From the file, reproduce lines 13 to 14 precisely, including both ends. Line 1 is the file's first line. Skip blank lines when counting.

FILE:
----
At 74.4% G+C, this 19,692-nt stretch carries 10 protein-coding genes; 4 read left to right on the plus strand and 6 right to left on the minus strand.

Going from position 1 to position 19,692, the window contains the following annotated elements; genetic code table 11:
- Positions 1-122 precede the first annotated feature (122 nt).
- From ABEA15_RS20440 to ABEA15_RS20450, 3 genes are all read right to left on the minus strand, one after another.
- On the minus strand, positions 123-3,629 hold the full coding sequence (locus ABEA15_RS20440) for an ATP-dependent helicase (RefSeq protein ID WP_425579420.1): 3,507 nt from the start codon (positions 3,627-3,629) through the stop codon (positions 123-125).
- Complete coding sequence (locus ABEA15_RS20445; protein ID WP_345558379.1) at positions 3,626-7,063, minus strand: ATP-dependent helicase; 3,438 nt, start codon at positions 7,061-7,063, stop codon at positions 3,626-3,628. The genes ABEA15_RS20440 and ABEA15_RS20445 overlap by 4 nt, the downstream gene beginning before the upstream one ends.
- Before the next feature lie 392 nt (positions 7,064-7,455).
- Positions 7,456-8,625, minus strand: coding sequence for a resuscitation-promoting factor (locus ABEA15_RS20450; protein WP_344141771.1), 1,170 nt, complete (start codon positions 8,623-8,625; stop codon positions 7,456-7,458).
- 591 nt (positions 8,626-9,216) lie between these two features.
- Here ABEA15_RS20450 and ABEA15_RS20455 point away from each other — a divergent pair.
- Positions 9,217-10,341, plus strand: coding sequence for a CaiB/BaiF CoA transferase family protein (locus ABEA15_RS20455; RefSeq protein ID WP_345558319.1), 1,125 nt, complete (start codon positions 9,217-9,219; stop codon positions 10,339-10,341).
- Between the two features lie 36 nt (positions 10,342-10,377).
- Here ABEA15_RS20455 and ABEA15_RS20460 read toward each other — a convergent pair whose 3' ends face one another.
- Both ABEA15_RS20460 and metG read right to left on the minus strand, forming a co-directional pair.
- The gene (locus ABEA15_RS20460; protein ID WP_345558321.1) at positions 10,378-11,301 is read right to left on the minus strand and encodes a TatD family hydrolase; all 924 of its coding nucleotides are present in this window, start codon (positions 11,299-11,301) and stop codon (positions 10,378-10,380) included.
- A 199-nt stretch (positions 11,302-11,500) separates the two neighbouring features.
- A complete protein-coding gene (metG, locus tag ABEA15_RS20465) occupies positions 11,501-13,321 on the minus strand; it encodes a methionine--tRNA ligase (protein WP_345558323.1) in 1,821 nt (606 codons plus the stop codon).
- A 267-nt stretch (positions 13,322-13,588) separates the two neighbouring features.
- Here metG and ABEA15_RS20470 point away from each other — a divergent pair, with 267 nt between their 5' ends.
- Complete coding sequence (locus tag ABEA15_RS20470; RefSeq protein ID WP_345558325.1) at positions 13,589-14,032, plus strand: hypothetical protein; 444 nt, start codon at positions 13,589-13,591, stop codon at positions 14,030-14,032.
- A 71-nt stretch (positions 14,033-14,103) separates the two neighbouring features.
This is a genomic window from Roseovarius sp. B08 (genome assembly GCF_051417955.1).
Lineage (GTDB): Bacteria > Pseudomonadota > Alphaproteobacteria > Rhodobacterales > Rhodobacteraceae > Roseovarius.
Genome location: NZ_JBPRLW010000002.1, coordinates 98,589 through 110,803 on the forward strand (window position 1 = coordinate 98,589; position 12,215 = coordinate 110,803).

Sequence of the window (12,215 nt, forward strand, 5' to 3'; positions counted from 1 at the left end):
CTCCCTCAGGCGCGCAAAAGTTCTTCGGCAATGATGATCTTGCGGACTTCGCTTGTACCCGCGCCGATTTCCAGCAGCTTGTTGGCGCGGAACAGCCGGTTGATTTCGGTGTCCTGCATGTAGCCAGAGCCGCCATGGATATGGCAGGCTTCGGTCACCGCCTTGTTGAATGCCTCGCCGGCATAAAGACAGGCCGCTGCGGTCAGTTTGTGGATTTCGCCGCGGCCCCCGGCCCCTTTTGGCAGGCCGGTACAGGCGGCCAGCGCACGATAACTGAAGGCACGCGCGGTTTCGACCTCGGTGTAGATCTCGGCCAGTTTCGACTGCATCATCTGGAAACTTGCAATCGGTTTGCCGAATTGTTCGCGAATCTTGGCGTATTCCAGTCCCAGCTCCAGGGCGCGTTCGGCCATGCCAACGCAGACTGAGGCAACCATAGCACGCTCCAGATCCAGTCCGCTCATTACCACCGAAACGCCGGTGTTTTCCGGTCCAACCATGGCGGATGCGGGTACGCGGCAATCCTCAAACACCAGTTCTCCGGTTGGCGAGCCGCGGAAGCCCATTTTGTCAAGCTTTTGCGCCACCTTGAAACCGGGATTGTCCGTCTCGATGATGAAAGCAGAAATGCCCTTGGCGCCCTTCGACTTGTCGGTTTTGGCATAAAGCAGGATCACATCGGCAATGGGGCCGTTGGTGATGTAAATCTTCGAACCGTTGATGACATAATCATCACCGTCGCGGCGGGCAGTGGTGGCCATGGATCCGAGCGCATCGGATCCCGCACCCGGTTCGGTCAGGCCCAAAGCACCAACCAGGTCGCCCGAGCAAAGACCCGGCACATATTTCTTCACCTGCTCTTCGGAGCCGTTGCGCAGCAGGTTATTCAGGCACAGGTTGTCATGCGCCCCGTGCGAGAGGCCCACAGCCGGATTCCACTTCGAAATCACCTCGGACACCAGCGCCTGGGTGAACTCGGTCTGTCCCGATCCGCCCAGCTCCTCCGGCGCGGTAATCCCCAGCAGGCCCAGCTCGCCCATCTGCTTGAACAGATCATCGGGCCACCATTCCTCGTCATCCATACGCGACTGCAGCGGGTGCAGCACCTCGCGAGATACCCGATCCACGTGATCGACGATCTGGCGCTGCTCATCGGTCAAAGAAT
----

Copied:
- Here ABEA15_RS20455 and ABEA15_RS20460 read toward each other — a convergent pair whose 3' ends face one another.
- Both ABEA15_RS20460 and metG read right to left on the minus strand, forming a co-directional pair.